A couple determines they need $65,000 annually to live comfortably in retirement.

With $35,319.84 already provided by government pensions (using 2024 numbers), they have a shortfall of $29,680.16 (i.e. $65,000 – $35,319.84) that has to be covered by their RRSP.

They will need an additional $742,004 in their combined RRSP accounts at age 65, using a 4% safe withdrawal rate.

This amount can also be split across their TFSA, workplace pensions, or non-registered savings.

Example of RRSP Needs for a Single Individual

A single individual determines they need $40,000 per year to be able to retire comfortably.

With $17,659.92 already accounted for via the CPP and OAS (using 2024 numbers), they have a shortfall of $22,340.08 (i.e. $40,000 – $17,659.92) that has to be covered by their RRSP.

As such, they will need an additional $558,502 in their retirement account, using a 4% safe withdrawal rate.

To summarize:

Retirement income need$40,000$65,000
Minus government pensions (OAS & CPP)$17,659.92$35,319.84
Minus TFSA$0$0
Minus workplace pension$0$0
Shortfall in retirement savings$22,340.08$29,680.16
Safe withdrawal rate4%4%
RRSP savings required$558,502$742,004


  • TFSA, workplace pensions, and non-registered investment savings are assumed to be $0
  • “RRSP savings required” is calculated as the shortfall divided by 4% (or 25x)
  • The 4% “safe withdrawal rate” has many other assumptions, such as a balanced portfolio, a 30-year drawdown period, etc.

What is an RRSP?

A Registered Retirement Savings Plan (RRSP) is a government-registered account you can use to save toward retirement.

Your contributions to this plan are tax-deductible, and you don’t pay taxes on investment income until you begin making withdrawals.

The RRSP contribution limit in 2024 is 18% of your earned income in 2023, up to a maximum of $31,560.

RRSP Investments

You can hold a variety of investments in your RRSPs:

  • Savings (cash)
  • Exchange-Traded Funds (ETFs)
  • Individual stocks
  • Bonds
  • Mutual funds
  • Precious metals
  • Real Estate Investment Trusts (REITs)
  • Guaranteed Investment Certificates (GICs)

You can use an RRSP Calculator to calculate how much your RRSP will be worth in the future based on your savings rate, the annual rate of return, and the number of years until retirement.

For a professionally managed portfolio and low management fees, a robo-advisor like Wealthsimple can help.

For self-directed investing, you can use these commission-free brokerage platforms.

RRSP Calculator



Gravatar for Enoch Omololu, MSc (Econ)
Enoch Omololu, MSc (Econ)

Enoch Omololu, personal finance expert, author, and founder of Savvy New Canadians, has written about money matters for over 10 years. Enoch has an MSc (Econ) degree in Finance and Investment Management from the University of Aberdeen Business School and has completed the Canadian Securities Course. His expertise has been highlighted in major publications like Forbes, Globe and Mail, Business Insider, CBC News, Toronto Star, Financial Post, CTV News, TD Direct Investing, Canadian Securities Exchange, and many others. Enoch is passionate about helping others win with their finances and recently created a practical investing course for beginners. You can read his full author bio.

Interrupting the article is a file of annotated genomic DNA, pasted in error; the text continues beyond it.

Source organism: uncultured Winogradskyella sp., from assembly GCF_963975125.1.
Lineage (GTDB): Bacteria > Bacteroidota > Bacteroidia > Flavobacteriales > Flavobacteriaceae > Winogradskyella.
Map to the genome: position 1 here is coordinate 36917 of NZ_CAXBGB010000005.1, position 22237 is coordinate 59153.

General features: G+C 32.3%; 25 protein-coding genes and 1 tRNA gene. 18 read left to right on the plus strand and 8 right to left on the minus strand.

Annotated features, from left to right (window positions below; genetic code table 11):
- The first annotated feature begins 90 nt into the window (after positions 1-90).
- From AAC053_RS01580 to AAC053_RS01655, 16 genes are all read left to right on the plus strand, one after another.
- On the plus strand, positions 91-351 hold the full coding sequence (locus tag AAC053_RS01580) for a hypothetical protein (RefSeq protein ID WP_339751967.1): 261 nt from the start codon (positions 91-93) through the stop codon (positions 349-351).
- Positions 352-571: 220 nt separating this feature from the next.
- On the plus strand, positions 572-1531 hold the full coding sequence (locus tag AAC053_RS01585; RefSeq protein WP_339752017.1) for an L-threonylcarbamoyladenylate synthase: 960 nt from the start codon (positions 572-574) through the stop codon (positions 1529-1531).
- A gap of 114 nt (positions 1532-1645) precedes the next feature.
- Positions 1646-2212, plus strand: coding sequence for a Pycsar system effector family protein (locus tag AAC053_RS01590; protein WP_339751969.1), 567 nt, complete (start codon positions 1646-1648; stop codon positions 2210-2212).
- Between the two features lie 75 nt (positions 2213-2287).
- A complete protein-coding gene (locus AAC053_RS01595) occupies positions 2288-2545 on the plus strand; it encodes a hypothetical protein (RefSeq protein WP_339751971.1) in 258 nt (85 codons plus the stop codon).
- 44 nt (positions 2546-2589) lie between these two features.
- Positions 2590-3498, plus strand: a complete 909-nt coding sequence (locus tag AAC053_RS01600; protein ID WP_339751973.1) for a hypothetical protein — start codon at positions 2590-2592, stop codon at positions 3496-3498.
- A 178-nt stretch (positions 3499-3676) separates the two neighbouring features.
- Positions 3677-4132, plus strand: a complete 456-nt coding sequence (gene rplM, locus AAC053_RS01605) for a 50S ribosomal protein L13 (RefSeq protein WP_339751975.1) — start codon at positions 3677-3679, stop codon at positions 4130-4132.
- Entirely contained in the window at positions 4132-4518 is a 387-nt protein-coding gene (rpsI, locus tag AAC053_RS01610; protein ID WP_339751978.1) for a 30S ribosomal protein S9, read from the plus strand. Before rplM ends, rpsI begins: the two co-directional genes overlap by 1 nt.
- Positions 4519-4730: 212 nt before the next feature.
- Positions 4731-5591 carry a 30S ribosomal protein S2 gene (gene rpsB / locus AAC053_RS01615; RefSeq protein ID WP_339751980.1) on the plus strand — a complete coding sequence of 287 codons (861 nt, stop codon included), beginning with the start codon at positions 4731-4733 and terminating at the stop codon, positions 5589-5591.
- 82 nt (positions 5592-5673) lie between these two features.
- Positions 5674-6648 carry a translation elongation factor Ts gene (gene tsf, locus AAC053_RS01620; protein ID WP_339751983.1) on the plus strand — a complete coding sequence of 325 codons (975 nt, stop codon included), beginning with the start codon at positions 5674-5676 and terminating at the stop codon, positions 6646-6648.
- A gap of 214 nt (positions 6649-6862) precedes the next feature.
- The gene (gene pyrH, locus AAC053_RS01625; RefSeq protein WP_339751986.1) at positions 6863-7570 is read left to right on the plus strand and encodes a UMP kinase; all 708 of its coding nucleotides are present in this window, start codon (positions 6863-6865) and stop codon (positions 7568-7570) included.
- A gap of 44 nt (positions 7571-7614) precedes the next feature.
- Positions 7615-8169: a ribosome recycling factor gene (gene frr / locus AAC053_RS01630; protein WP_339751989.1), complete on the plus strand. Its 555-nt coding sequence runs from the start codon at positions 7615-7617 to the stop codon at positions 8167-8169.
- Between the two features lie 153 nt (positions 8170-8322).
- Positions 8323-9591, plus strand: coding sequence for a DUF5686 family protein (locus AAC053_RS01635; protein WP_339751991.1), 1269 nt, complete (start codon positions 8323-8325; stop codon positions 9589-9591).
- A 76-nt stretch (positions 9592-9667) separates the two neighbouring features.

About Savvy New Canadians

Savvy New Canadians is one of Canada's top personal finance platforms. Millions of Canadians use our site each year to learn how to save for retirement, invest smartly, maximize rewards, and earn extra cash. We have been featured in prominent finance media, including Forbes, Globe and Mail, Business Insider, CBC, MSN, Wealthsimple, and TD Direct Investing. Learn more about Savvy New Canadians.

Free financial education

Expert advice

Free resources

Detailed guides

4 thoughts on “How Much RRSP Should I Have at 40?”

  1. Gravatar for Min Wage

    would love to see articles like this for 15k and 30k salary people who have no benefits lol min wage workers ya know?

    • Gravatar for Enoch Omololu

      @Min Wage: Good point. The multiples used in this example can be applied to any income level.

  2. Gravatar for Kelvin

    I am very disappointed in this article. Following anything close to this advice would usually mean a huge tax bill when you are retiring. And if someone does not melt down most of your RRSP before they start collecting OAS, there would usually be significant clawback on the OAS. With a large RRSP, untimely death could also result in significant estate tax.

    Your advice on saving for retirement is correct. Just do not keep it all in their RRSP, especially if they are in the lower tax brackets. There should be more emphasis on using their TFSA.

  3. Gravatar for Enoch Omololu, MSc (Econ)

    @Kelvin: This analysis uses the RRSP to simplify retirement income calculation. Many people will also have a TFSA and will split their nest egg across RRSP, TFSA, and non-registered investment accounts. Many will also have workplace pensions.

    You make a good point regarding maximizing the TFSA if you are in a lower tax bracket. We have covered this angle in many articles as well.


Leave a comment

This site uses Akismet to reduce spam. Learn how your comment data is processed.